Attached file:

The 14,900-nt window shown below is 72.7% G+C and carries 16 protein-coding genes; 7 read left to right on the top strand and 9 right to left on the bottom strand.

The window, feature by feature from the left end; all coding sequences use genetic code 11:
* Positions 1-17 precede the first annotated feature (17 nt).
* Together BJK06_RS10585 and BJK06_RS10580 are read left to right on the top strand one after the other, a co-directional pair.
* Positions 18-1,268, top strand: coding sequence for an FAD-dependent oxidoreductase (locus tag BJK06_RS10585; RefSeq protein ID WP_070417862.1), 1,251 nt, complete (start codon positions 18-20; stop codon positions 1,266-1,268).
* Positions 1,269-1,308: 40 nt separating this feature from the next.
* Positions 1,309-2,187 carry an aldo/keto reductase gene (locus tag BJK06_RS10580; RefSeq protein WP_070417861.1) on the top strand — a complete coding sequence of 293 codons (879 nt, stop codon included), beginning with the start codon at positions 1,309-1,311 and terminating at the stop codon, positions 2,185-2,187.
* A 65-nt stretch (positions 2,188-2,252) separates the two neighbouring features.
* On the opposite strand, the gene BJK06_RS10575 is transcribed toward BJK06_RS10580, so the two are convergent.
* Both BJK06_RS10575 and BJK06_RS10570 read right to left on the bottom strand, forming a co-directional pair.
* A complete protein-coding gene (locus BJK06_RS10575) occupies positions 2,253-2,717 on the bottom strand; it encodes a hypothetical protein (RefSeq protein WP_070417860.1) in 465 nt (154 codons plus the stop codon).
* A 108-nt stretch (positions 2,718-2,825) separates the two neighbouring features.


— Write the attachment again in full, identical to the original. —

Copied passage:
The 14,900-nt window shown below is 72.7% G+C and carries 16 protein-coding genes; 7 read left to right on the top strand and 9 right to left on the bottom strand.

The window, feature by feature from the left end; all coding sequences use genetic code 11:
* Positions 1-17 precede the first annotated feature (17 nt).
* Together BJK06_RS10585 and BJK06_RS10580 are read left to right on the top strand one after the other, a co-directional pair.
* Positions 18-1,268, top strand: coding sequence for an FAD-dependent oxidoreductase (locus tag BJK06_RS10585; RefSeq protein ID WP_070417862.1), 1,251 nt, complete (start codon positions 18-20; stop codon positions 1,266-1,268).
* Positions 1,269-1,308: 40 nt separating this feature from the next.
* Positions 1,309-2,187 carry an aldo/keto reductase gene (locus tag BJK06_RS10580; RefSeq protein WP_070417861.1) on the top strand — a complete coding sequence of 293 codons (879 nt, stop codon included), beginning with the start codon at positions 1,309-1,311 and terminating at the stop codon, positions 2,185-2,187.
* A 65-nt stretch (positions 2,188-2,252) separates the two neighbouring features.
* On the opposite strand, the gene BJK06_RS10575 is transcribed toward BJK06_RS10580, so the two are convergent.
* Both BJK06_RS10575 and BJK06_RS10570 read right to left on the bottom strand, forming a co-directional pair.
* A complete protein-coding gene (locus BJK06_RS10575) occupies positions 2,253-2,717 on the bottom strand; it encodes a hypothetical protein (RefSeq protein WP_070417860.1) in 465 nt (154 codons plus the stop codon).
* A 108-nt stretch (positions 2,718-2,825) separates the two neighbouring features.